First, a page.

3. Earlier this month, the U.K. scrapped a category of short-term visas that have been used extensively by Indian companies to get their IT professionals on-site
  4. The Australian equivalent of this is the recent junking of what are called the ‘457 visa’ rules
  5. Singapore has reportedly kept approvals for work permits on hold for a while now

The way forward:

  1. It is still too early to gauge the exact impact on IT companies, because much depends on their ability to rework their operational models to do less on-site
  2. It is a challenging time for the industry – with slowing business growth, strengthening rupee and difficult transition from a traditional model to one that is cloud-based
  3. Indian IT companies are getting the lion’s share of H-1B visas for Indian nationals
  4. The government, which has reportedly sought a World Trade Organisation-backed framework to facilitate trade in services in the light of rule-tightening by the developed countries, is naturally concerned
  5. The industry, which employs over 3.5 million people and earns over $100 billion in export revenues, is now navigating a world with walls


Read the op-ed to understand the changing global scenario.

Mull privatising PSBs: Acharya

  1. The deteriorating health of public sector banks has prompted the Reserve Bank of India (RBI) to suggest radical steps to tackle the issue.
  2. These include considering mergers and possibly even the privatisation of some of the lenders which had been nationalised by previous governments.
  3. RBI deputy governor Viral Acharya mooted options for the troubled sector including raising private capital and selling non-core assets.
  4. Undertaking these measures would improve overall banking sector health, creating an opportune time for the government to divest some of its ownership of the restructured banks, as it has over time in many other sectors of the economy.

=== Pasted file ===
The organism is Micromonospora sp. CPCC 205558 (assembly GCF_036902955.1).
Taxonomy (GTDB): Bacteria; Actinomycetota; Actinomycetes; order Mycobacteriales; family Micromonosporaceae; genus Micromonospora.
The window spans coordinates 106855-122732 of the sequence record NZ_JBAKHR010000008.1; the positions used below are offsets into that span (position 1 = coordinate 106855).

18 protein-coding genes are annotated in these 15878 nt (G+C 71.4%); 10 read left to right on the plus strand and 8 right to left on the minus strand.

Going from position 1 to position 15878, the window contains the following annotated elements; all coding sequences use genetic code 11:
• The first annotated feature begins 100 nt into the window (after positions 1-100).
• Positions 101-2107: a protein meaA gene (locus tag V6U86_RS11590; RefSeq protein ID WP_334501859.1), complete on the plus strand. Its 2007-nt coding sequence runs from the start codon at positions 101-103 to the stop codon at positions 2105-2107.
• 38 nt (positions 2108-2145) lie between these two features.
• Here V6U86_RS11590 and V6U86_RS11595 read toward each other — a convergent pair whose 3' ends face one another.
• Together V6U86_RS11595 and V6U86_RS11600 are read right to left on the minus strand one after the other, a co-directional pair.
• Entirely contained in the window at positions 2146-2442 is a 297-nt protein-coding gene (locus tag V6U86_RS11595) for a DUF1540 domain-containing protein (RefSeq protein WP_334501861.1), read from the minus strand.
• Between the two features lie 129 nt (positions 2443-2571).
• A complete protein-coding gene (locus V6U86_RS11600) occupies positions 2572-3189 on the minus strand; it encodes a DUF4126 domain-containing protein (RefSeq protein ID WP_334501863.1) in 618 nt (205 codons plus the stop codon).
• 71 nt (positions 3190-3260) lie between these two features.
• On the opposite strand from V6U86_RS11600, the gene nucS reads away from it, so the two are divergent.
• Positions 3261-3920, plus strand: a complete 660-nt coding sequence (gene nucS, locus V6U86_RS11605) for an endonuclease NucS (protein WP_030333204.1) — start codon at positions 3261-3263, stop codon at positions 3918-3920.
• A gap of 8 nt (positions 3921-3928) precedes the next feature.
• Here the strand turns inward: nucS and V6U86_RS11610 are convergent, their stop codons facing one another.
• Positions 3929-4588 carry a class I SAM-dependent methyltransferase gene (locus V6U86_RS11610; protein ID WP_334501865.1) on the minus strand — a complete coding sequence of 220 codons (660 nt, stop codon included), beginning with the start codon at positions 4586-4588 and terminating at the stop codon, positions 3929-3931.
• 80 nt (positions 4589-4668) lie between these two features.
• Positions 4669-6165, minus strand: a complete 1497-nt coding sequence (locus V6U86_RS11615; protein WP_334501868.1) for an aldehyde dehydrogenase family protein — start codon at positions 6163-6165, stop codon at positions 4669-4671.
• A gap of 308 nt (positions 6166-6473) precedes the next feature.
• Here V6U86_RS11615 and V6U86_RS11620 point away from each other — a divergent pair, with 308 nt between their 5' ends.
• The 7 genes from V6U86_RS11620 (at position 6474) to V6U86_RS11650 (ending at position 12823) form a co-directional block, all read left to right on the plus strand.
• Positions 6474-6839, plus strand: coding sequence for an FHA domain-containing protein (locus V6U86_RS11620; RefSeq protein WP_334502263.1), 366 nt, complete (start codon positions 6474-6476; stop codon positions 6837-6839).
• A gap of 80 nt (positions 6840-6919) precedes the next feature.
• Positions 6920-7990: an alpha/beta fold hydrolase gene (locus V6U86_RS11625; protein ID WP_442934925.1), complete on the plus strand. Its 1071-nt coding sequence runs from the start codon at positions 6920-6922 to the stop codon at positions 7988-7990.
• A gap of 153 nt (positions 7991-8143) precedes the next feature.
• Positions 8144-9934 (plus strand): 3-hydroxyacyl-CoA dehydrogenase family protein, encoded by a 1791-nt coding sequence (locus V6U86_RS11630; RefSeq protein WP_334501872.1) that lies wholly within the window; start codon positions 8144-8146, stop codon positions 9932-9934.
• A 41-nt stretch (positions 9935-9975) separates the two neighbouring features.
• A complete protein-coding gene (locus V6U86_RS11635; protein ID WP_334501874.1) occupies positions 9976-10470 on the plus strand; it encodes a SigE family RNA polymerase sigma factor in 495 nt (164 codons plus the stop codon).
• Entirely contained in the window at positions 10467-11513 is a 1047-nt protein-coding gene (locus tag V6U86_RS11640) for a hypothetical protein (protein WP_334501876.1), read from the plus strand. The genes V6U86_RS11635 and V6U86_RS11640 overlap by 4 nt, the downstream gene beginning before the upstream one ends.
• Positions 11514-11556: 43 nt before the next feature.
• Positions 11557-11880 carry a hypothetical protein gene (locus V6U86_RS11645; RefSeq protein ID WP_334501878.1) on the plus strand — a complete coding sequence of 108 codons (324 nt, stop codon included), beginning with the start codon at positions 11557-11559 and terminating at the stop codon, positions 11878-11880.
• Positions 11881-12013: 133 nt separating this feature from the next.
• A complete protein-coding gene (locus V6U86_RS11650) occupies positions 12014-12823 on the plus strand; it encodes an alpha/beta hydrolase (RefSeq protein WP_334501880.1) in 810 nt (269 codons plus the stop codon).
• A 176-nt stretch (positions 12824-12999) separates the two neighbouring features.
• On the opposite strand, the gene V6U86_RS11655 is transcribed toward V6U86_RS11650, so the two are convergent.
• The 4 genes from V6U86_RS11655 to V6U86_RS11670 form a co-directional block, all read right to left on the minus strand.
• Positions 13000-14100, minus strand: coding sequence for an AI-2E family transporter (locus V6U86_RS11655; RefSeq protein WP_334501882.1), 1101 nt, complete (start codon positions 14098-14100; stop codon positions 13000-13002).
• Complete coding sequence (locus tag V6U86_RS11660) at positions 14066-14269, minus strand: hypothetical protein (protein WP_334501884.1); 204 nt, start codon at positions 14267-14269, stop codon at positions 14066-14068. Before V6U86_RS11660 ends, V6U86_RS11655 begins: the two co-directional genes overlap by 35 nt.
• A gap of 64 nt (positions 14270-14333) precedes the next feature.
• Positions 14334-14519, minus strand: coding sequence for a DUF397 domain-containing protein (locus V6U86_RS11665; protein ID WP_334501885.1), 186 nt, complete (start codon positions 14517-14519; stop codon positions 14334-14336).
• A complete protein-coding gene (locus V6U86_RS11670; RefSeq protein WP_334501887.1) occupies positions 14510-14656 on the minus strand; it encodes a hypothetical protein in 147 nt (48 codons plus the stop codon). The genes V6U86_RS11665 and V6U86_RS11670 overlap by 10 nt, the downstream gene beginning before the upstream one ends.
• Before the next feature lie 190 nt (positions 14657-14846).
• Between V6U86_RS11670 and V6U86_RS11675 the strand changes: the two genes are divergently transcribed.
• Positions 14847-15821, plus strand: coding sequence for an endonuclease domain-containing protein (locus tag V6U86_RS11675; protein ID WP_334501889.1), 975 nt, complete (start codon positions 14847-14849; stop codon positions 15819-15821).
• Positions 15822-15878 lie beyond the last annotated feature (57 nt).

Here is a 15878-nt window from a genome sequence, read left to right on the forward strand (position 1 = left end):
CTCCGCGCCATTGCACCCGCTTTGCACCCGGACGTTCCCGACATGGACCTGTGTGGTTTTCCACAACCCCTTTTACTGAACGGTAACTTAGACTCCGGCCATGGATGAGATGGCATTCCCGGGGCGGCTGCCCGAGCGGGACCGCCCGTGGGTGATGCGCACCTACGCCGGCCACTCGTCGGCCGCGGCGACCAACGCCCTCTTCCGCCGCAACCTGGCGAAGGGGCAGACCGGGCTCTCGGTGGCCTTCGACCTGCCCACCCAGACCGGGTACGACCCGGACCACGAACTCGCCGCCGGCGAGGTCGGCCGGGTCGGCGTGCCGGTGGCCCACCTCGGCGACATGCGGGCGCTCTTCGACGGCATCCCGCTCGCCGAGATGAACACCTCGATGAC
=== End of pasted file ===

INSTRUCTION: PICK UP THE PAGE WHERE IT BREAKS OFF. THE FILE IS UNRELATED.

5. These steps would pare the overall amount the Centre needed to inject as bank capital and help preserve its hard-earned fiscal discipline, he opined.
  6. Fiscal discipline along with a stable inflation outlook and the diverse nature of the country’s growth engine had made India the darling of foreign investors, he said.


Important for Mains. Can be quoted in questions related to PSBs NPA as well as other issues.

Textile Sector – Cotton, jute, wool, silk, handloom, etc. Industries

Textiles likely to have uniform rate under GST

  1. The textile sector is likely to see a uniform rate under Goods and Services Tax (GST).
  2. Centre has introduced the PowerTex India scheme, which included subsidy for weaving units that want to go in for solar energy, construction of dormitory for workers.
  3. On the demand for removal of anti-dumping duty on imports of man made fibre, the Minister asked the industry to collect concrete data to support their plea.
  4. Regarding fluctuating yarn prices, the Minister urged the powerloom sector to go in for the yarn bank scheme project under the PowerTex India scheme.


Important. Know about the Scheme highlighted. Also read about anti-dumping duty and related information.


The above scheme has the following components:

  1. In-situ Upgradation of Plain Powerlooms
  2. Group Workshed Scheme (GWS)
  3. Yarn Bank Scheme
  4. Common Facility Centre (CFC)
  5. Pradhan Mantri Credit Scheme for Powerloom Weavers
  6. Solar Energy Scheme for Powerlooms
  7. Facilitation, IT, Awareness, Market Development and Publicity for Powerloom Schemes
  8. Tex Venture Capital Fund
  9. Grant-in-Aid and Modernisation & Upgradation of Powerloom Service Centres (PSCs)

‘Global standards will curb unsafe imports’

  1. A good standards regime will help in preventing flooding of domestic market with unsafe or sub-standard imports at the expense of the domestic industry as well as consumers, the Commerce Ministry said.
  2. The days of differential standards — low for domestic market and high for exports — are over and if the Indian industry has to survive and thrive, it has to adopt global standards, the commerce ministry said in a statement.
  3. The ministry, in collaboration with the industry body CII, Bureau of Indian Standards (BIS) and the National Accreditation Board for Certification Bodies (NABCB) and other knowledge partners, is organising a National Standards Conclave on May 1-2 in the national capital.